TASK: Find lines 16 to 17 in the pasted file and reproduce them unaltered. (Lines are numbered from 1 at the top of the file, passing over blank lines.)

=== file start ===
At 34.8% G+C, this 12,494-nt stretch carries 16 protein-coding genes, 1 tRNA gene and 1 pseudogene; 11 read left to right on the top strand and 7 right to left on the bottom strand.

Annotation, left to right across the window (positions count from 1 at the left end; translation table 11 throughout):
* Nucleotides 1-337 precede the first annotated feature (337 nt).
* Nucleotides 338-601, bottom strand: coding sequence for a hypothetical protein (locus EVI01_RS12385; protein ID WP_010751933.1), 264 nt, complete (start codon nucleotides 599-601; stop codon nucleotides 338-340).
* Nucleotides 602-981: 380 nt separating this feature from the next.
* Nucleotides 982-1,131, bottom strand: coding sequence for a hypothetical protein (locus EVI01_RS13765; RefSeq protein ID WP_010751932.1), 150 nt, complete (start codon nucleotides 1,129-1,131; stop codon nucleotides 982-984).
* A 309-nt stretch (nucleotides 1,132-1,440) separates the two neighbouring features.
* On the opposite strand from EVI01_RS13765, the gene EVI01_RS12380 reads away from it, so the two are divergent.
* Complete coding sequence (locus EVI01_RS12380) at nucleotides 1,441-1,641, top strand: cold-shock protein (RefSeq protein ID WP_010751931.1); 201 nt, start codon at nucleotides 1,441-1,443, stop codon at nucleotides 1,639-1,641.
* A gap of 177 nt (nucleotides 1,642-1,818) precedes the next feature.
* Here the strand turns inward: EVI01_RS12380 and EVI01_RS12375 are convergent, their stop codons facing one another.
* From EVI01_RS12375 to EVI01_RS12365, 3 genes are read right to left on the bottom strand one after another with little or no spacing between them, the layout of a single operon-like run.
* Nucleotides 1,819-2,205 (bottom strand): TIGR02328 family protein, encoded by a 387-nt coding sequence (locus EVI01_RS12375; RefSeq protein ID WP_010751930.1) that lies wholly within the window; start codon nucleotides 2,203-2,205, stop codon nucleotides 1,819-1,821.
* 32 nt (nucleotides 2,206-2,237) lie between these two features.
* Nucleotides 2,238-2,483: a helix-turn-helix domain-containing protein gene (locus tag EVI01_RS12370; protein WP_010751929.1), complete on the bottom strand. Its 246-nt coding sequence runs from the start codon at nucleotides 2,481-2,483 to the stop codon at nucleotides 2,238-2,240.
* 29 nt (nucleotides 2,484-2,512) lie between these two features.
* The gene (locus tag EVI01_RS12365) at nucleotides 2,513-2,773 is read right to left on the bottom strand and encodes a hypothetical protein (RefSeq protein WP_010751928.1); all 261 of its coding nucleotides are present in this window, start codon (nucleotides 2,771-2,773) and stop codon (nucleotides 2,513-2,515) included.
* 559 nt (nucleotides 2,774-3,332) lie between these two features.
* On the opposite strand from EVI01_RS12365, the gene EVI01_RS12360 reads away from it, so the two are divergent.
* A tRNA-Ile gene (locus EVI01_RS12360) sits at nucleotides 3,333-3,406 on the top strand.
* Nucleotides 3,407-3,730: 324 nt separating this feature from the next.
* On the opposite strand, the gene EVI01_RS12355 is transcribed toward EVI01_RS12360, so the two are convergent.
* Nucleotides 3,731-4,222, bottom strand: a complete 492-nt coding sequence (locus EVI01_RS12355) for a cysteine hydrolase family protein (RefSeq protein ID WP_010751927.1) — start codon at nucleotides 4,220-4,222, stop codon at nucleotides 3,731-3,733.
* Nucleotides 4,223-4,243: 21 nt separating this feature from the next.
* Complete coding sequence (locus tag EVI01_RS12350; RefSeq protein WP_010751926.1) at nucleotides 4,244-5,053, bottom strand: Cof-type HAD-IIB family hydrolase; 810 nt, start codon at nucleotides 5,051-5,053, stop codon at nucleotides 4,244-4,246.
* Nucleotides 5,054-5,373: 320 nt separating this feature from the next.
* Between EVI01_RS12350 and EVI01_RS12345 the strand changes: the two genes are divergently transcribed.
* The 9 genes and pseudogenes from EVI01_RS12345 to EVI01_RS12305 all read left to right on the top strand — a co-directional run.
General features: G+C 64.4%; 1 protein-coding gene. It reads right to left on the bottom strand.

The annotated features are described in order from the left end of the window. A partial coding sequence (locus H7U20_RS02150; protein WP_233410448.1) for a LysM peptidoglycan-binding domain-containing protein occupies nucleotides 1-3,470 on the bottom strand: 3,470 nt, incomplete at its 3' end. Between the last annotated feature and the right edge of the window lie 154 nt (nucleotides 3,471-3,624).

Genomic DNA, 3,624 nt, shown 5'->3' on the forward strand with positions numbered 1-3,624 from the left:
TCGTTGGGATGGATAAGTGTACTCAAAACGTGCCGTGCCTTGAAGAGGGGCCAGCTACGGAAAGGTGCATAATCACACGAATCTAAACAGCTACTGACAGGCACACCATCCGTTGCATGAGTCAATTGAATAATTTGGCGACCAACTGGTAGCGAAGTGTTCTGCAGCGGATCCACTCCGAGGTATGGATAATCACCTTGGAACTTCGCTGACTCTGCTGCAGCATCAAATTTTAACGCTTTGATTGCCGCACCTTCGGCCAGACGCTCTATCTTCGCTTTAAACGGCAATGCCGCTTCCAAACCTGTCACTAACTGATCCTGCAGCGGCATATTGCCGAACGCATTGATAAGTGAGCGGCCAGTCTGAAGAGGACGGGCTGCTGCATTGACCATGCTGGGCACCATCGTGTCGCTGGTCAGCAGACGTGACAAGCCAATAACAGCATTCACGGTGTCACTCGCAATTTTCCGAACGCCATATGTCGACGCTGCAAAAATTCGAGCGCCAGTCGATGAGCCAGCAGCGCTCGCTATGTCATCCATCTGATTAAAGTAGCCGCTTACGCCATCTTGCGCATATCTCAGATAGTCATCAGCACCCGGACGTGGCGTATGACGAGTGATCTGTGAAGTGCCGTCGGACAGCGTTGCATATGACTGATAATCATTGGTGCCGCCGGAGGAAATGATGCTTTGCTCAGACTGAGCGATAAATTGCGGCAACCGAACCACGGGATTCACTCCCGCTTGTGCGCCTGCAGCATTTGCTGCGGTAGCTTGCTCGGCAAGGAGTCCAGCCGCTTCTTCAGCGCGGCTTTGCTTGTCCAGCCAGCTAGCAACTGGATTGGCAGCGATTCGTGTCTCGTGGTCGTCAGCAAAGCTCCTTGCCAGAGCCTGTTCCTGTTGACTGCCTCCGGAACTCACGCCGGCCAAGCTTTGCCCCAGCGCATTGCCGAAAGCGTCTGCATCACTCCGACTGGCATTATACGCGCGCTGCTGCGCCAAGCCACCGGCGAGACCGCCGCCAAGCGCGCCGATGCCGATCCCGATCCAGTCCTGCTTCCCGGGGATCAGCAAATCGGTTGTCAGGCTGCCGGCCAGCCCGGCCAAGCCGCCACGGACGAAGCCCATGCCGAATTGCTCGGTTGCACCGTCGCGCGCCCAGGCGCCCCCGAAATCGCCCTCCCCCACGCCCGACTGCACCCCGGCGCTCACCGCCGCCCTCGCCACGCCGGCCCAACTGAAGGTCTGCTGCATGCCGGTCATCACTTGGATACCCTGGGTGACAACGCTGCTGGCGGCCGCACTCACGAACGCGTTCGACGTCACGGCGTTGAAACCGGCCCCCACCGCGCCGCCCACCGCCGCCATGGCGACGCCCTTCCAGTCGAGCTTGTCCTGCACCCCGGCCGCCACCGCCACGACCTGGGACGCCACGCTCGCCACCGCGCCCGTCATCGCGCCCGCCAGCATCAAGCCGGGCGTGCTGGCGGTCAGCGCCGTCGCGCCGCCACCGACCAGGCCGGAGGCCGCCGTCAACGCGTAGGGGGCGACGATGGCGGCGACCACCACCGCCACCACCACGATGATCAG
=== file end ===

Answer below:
* 29 nt (nucleotides 2,484-2,512) lie between these two features.
* The gene (locus tag EVI01_RS12365) at nucleotides 2,513-2,773 is read right to left on the bottom strand and encodes a hypothetical protein (RefSeq protein WP_010751928.1); all 261 of its coding nucleotides are present in this window, start codon (nucleotides 2,771-2,773) and stop codon (nucleotides 2,513-2,515) included.